Working Paper

Has COVID Reversed Gentrification in Major U.S. Cities? An Empirical Examination of Residential Mobility in Gentrifying Neighborhoods During the COVID-19 Crisis

Abstract: This paper examines whether neighborhoods that had been gentrifying lost their appeal during the pandemic because of COVID-induced health risks and increased work-from-home arrangements. By following the mobility pattern of residents in gentrifying neighborhoods in 39 major U.S. cities, we note a larger increase of 1.2 percentage points in the outmigration rate from gentrifying neighborhoods by the end of 2021, relative to nongentrifying ones, with out-of-city moves accounting for over 71 percent of the increased flight. The share of out-of-city moves into gentrifying neighborhoods also decreased significantly during the pandemic. Residents with high credit scores, younger residents, and probable homeowners were more likely to leave gentrifying neighborhoods and their respective cities. Gentrifying neighborhoods closer to city centers, with higher density or higher housing costs, or in cities that are more vulnerable to the pandemic were hit harder by COVID-induced adjustments. The results are consistent with the contention that the pandemic has slowed the pace of gentrification in many major U.S. cities. This slowed gentrification has important policy implications for local government public finance, as well as the long-term future of cities.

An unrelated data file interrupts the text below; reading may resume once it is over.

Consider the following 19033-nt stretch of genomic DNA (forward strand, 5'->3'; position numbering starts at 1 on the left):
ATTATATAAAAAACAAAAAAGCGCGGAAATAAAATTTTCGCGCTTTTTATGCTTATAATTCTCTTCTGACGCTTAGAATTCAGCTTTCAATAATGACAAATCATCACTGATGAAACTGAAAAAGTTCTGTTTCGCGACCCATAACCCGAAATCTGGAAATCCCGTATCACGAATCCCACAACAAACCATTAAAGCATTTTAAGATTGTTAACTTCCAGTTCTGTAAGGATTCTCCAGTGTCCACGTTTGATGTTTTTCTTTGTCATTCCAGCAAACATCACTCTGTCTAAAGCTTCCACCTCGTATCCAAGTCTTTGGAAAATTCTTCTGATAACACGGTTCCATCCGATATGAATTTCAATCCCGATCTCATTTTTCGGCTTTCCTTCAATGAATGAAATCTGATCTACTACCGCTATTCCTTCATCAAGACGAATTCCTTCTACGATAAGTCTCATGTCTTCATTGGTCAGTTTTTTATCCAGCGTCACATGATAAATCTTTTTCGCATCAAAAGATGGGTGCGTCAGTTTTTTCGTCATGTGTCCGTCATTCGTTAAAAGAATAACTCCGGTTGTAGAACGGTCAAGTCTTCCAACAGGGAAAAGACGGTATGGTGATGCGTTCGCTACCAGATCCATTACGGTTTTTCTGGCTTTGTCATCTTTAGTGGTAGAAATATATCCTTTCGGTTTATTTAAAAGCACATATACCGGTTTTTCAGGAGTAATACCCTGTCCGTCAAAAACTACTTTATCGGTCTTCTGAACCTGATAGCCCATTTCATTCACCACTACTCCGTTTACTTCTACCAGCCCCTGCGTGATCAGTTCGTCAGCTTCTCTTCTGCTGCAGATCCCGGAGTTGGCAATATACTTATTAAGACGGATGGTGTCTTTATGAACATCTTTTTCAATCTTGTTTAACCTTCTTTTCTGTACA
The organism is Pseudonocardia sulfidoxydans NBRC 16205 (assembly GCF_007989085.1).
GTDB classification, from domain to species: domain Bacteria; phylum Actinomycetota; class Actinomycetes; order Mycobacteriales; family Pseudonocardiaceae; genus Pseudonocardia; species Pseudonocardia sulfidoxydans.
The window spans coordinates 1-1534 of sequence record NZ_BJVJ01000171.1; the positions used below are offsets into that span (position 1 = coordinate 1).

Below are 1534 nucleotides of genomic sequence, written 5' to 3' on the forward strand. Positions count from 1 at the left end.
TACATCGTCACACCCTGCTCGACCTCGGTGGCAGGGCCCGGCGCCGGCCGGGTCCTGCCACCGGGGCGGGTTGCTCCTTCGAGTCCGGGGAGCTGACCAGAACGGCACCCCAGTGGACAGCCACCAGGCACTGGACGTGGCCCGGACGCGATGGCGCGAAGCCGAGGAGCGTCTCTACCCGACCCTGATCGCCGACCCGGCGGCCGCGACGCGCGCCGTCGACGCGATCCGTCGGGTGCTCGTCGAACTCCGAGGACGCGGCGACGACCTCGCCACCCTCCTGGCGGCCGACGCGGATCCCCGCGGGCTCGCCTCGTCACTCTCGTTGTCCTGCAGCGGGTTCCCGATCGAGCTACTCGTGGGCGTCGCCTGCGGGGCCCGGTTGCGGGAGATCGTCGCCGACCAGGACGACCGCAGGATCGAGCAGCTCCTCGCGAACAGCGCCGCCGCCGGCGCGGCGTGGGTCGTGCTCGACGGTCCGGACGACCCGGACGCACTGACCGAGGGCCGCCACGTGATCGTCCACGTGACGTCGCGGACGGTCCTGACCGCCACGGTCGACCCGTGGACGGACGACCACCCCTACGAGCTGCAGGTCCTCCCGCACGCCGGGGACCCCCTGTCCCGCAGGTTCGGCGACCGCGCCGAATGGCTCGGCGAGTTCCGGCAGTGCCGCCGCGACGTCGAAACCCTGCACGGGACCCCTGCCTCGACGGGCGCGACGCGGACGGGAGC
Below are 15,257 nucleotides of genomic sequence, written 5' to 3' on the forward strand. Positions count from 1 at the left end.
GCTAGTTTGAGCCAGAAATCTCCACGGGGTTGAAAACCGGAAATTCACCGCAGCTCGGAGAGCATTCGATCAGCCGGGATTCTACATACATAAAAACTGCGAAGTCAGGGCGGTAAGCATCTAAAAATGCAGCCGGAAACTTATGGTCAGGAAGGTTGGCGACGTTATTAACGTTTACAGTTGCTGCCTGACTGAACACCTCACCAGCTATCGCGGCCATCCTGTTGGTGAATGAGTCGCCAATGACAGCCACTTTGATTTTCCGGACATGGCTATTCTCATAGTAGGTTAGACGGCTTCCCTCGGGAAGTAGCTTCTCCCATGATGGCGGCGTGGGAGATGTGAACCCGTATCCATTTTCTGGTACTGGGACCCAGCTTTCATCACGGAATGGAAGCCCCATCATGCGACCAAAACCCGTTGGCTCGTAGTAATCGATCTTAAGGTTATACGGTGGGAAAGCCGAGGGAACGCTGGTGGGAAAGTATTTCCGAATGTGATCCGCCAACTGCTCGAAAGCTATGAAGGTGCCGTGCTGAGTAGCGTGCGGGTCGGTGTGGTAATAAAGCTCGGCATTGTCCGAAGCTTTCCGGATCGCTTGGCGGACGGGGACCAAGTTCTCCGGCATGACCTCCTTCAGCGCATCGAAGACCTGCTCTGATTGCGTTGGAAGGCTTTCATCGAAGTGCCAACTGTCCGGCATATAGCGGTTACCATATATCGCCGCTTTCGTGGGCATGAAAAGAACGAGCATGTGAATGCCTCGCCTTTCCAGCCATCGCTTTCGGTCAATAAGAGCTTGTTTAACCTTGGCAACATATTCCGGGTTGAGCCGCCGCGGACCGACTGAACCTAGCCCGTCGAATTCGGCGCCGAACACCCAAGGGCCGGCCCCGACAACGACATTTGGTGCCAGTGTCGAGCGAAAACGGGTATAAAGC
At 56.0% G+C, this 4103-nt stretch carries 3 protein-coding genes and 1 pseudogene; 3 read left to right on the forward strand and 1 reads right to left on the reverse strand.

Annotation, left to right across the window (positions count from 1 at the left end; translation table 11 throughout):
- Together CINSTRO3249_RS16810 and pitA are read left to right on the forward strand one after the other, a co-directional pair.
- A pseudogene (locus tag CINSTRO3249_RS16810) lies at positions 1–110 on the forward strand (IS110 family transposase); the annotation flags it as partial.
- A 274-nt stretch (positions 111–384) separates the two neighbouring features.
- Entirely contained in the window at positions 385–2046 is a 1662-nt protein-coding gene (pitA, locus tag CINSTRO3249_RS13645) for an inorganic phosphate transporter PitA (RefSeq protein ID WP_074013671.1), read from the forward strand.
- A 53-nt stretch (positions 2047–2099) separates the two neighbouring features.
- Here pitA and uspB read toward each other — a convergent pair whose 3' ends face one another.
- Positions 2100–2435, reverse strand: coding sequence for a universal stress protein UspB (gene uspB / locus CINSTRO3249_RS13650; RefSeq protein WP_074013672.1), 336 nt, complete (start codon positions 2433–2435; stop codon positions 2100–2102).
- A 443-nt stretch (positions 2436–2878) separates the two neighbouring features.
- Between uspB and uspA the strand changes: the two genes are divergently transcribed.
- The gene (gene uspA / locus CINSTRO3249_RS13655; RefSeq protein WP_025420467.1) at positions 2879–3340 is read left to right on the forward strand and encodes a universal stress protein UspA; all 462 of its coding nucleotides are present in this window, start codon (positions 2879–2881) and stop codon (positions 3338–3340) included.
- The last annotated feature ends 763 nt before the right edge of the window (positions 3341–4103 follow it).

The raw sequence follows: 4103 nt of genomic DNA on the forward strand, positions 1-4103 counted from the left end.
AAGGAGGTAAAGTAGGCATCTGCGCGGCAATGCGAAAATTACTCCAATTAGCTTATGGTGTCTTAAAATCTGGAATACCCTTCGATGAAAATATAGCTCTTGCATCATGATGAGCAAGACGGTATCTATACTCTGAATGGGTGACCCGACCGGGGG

Keywords: Gentrification; Mobility; COVID-19; Work-from-home; Spatial Dynamics;

JEL Classification: R11; I18; H11; H2;

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Bibliographic Information

Provider: Federal Reserve Bank of Philadelphia

Part of Series: Working Papers

Publication Date: 2022-08-17

Number: 22-20